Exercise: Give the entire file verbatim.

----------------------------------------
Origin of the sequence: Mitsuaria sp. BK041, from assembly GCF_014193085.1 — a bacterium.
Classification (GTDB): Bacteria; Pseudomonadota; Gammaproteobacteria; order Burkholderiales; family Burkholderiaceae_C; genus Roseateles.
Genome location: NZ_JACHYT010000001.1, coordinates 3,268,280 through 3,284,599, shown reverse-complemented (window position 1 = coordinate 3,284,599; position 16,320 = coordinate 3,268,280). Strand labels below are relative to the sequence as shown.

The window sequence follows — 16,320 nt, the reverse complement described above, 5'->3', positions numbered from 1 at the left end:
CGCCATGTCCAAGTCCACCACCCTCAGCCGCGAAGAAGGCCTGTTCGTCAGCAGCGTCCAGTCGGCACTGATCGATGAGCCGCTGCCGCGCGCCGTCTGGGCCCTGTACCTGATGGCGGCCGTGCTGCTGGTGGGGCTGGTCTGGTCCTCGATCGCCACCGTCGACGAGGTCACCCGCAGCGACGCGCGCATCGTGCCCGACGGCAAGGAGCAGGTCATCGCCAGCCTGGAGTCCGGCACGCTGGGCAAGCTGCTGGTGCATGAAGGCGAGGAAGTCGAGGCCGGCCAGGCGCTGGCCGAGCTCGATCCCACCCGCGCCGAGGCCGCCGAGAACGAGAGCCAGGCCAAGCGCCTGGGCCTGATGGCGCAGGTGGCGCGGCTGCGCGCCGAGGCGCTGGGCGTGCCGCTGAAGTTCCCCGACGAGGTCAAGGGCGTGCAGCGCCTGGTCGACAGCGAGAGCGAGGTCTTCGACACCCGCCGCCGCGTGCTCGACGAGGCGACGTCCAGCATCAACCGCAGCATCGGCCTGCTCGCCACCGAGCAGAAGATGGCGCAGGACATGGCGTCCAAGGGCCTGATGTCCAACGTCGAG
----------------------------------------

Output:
Origin of the sequence: Mitsuaria sp. BK041, from assembly GCF_014193085.1 — a bacterium.
Classification (GTDB): Bacteria; Pseudomonadota; Gammaproteobacteria; order Burkholderiales; family Burkholderiaceae_C; genus Roseateles.
Genome location: NZ_JACHYT010000001.1, coordinates 3,268,280 through 3,284,599, shown reverse-complemented (window position 1 = coordinate 3,284,599; position 16,320 = coordinate 3,268,280). Strand labels below are relative to the sequence as shown.

The window sequence follows — 16,320 nt, the reverse complement described above, 5'->3', positions numbered from 1 at the left end:
CGCCATGTCCAAGTCCACCACCCTCAGCCGCGAAGAAGGCCTGTTCGTCAGCAGCGTCCAGTCGGCACTGATCGATGAGCCGCTGCCGCGCGCCGTCTGGGCCCTGTACCTGATGGCGGCCGTGCTGCTGGTGGGGCTGGTCTGGTCCTCGATCGCCACCGTCGACGAGGTCACCCGCAGCGACGCGCGCATCGTGCCCGACGGCAAGGAGCAGGTCATCGCCAGCCTGGAGTCCGGCACGCTGGGCAAGCTGCTGGTGCATGAAGGCGAGGAAGTCGAGGCCGGCCAGGCGCTGGCCGAGCTCGATCCCACCCGCGCCGAGGCCGCCGAGAACGAGAGCCAGGCCAAGCGCCTGGGCCTGATGGCGCAGGTGGCGCGGCTGCGCGCCGAGGCGCTGGGCGTGCCGCTGAAGTTCCCCGACGAGGTCAAGGGCGTGCAGCGCCTGGTCGACAGCGAGAGCGAGGTCTTCGACACCCGCCGCCGCGTGCTCGACGAGGCGACGTCCAGCATCAACCGCAGCATCGGCCTGCTCGCCACCGAGCAGAAGATGGCGCAGGACATGGCGTCCAAGGGCCTGATGTCCAACGTCGAG